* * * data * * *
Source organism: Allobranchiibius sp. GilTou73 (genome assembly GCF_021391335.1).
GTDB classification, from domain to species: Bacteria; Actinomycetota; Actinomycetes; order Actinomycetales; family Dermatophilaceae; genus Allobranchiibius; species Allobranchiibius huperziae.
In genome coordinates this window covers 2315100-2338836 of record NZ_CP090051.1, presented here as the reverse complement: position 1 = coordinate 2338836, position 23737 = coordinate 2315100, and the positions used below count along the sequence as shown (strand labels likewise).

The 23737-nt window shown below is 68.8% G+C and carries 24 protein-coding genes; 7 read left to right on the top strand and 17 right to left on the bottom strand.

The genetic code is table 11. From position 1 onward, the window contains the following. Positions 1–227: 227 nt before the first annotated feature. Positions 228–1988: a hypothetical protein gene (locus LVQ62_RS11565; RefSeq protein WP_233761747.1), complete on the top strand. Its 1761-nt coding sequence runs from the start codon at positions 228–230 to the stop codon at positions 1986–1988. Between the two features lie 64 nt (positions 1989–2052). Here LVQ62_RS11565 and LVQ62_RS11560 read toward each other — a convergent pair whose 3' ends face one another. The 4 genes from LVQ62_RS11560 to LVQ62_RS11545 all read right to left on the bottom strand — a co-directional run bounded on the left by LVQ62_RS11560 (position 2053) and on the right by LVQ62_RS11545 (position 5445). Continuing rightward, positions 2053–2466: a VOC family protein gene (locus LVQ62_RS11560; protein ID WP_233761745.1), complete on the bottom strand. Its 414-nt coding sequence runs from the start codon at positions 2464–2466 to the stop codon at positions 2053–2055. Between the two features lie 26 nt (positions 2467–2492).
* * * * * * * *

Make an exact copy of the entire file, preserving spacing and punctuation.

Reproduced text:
Source organism: Allobranchiibius sp. GilTou73 (genome assembly GCF_021391335.1).
GTDB classification, from domain to species: Bacteria; Actinomycetota; Actinomycetes; order Actinomycetales; family Dermatophilaceae; genus Allobranchiibius; species Allobranchiibius huperziae.
In genome coordinates this window covers 2315100-2338836 of record NZ_CP090051.1, presented here as the reverse complement: position 1 = coordinate 2338836, position 23737 = coordinate 2315100, and the positions used below count along the sequence as shown (strand labels likewise).

The 23737-nt window shown below is 68.8% G+C and carries 24 protein-coding genes; 7 read left to right on the top strand and 17 right to left on the bottom strand.

The genetic code is table 11. From position 1 onward, the window contains the following. Positions 1–227: 227 nt before the first annotated feature. Positions 228–1988: a hypothetical protein gene (locus LVQ62_RS11565; RefSeq protein WP_233761747.1), complete on the top strand. Its 1761-nt coding sequence runs from the start codon at positions 228–230 to the stop codon at positions 1986–1988. Between the two features lie 64 nt (positions 1989–2052). Here LVQ62_RS11565 and LVQ62_RS11560 read toward each other — a convergent pair whose 3' ends face one another. The 4 genes from LVQ62_RS11560 to LVQ62_RS11545 all read right to left on the bottom strand — a co-directional run bounded on the left by LVQ62_RS11560 (position 2053) and on the right by LVQ62_RS11545 (position 5445). Continuing rightward, positions 2053–2466: a VOC family protein gene (locus LVQ62_RS11560; protein ID WP_233761745.1), complete on the bottom strand. Its 414-nt coding sequence runs from the start codon at positions 2464–2466 to the stop codon at positions 2053–2055. Between the two features lie 26 nt (positions 2467–2492).